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    Nano filtration and reverse osmosis

Reverse osmosis (RO) and nano-filtration (NF) are applied for removal of dissolved substances and contaminants from water.

Both technologies are based on the principle of reverse osmosis. Reverse osmosis has a high removal yield for all dissolved substances and is therefore exceptionally well-suited for desalinization and demineralization for drinking water, boiler feed water and process water production. Nano-filtration has a lower removal efficiency for monovalent ions and is therefore ideally suited for softening, pesticide removal and removal of dissolved organic substances (DOC Dissolved Organic Carbon).

Application of reverse osmosis and nano-filtration technology offers the following advantages:

  • Extensive removal of dissolved substances
  • Minimal use of chemicals relative to ion exchange
  • Continuous production is possible, instead of batch-wise
  • Minimal oversight and maintenance
  • Simple, compact and modular construction, resulting in high flexibility

Operation nano filtration and reverse osmosis

Reverse osmosis is a pressure-driven process that makes use of a semi-permeable membrane. The semi-permeable membrane functions as a barrier for the dissolved particles. A semi-permeable membrane is an industrial copy of the natural cell membrane.

Osmosis is the flowing of water through a semi-permeable membrane from a less concentrated solution to a more concentrated solution. It is a natural process based on the search for a balance. The water continues to move until an identical concentration is reached on both sides of the semi-permeable membrane.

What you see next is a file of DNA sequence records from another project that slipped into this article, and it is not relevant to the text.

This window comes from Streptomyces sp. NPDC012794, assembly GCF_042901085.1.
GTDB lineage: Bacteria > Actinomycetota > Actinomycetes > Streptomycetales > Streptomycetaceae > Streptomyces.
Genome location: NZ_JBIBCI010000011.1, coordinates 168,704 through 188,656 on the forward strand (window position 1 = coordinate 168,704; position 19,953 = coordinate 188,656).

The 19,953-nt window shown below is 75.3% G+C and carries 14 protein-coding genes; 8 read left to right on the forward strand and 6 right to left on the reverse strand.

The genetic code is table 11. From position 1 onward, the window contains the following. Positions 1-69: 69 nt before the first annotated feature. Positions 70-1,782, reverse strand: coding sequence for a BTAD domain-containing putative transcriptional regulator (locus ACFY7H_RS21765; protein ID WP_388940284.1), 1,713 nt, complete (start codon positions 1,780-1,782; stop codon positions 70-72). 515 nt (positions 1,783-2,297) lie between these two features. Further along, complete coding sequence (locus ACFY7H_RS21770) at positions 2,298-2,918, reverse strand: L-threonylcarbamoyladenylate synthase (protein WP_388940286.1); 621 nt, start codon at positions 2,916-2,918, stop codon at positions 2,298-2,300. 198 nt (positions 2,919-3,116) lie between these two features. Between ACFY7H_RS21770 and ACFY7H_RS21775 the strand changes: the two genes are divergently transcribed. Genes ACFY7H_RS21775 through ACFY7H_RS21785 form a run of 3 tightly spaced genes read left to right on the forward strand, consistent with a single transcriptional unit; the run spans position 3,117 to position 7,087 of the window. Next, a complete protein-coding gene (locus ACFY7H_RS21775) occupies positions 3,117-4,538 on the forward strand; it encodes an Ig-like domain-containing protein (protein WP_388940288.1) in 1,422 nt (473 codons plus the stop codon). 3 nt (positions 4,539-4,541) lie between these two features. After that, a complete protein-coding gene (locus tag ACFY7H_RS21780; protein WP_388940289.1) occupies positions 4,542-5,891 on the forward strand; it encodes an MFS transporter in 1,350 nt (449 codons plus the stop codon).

The pressure that has to be applied to the concentrated solution in order to counteract this natural water movement is called the osmotic pressure of the solution.

With reverse osmosis, a pressure greater than the osmotic pressure is imposed on the concentrated solution. This causes the water to move from the concentrated solution, through the semi-permeable membrane, to the less concentrated solution. Because the dissolved substances do not pass through the membrane, the concentrated solution becomes more strongly concentrated, and the less concentrated solution becomes diluted. The concentrated water is called the concentrate; the water pressed through the membrane is called the permeate.

In contrast to microfiltration and ultrafiltration, nano-filtration and reverse osmosis membranes are not porous. The stopping or passing of substances here is not only dependent on the particle size, but to a large degree on the affinity that the semi-permeable membrane has with the particle. The membranes are therefore not an absolute barrier.

Membranes are made of polymers, so of plastic. They are just flat, thin sheets. In order to create sufficient membrane surface, most membrane elements are ‘spiral wound’. The flat membrane is glued on three sides to a non-penetrable sheet (like an envelope) and then wound tightly around a tube. The open side of the envelope is glued to the tube lengthwise, over openings. The entire thing is placed into a tube. The water flows through the tube, along the rolled-up membrane, whereby a large part will be pressed through the membrane and will enter the permeate tube through envelope. The rest leaves the tube at the other side as concentrate. There are multiple membranes in a tube and multiple tubes in an installation.

Experience RWB

RWB has a great deal of experience with the designing and realization of reverse osmosis and nano-filtration installations. The design of an installation will be largely determined by the kind of supply water. RWB has experience with applying pre-treated surface water, drinking water, various kinds of process water and with effluent from a biological purification with MBR technology.

Next to customer-specific installations RWB also has a standardized Culligan® line.

The conducting of pilot tests is one of the options, next to process simulation, to come up with an optimal design for your application.

More information about nano filtration and reverse osmosis?

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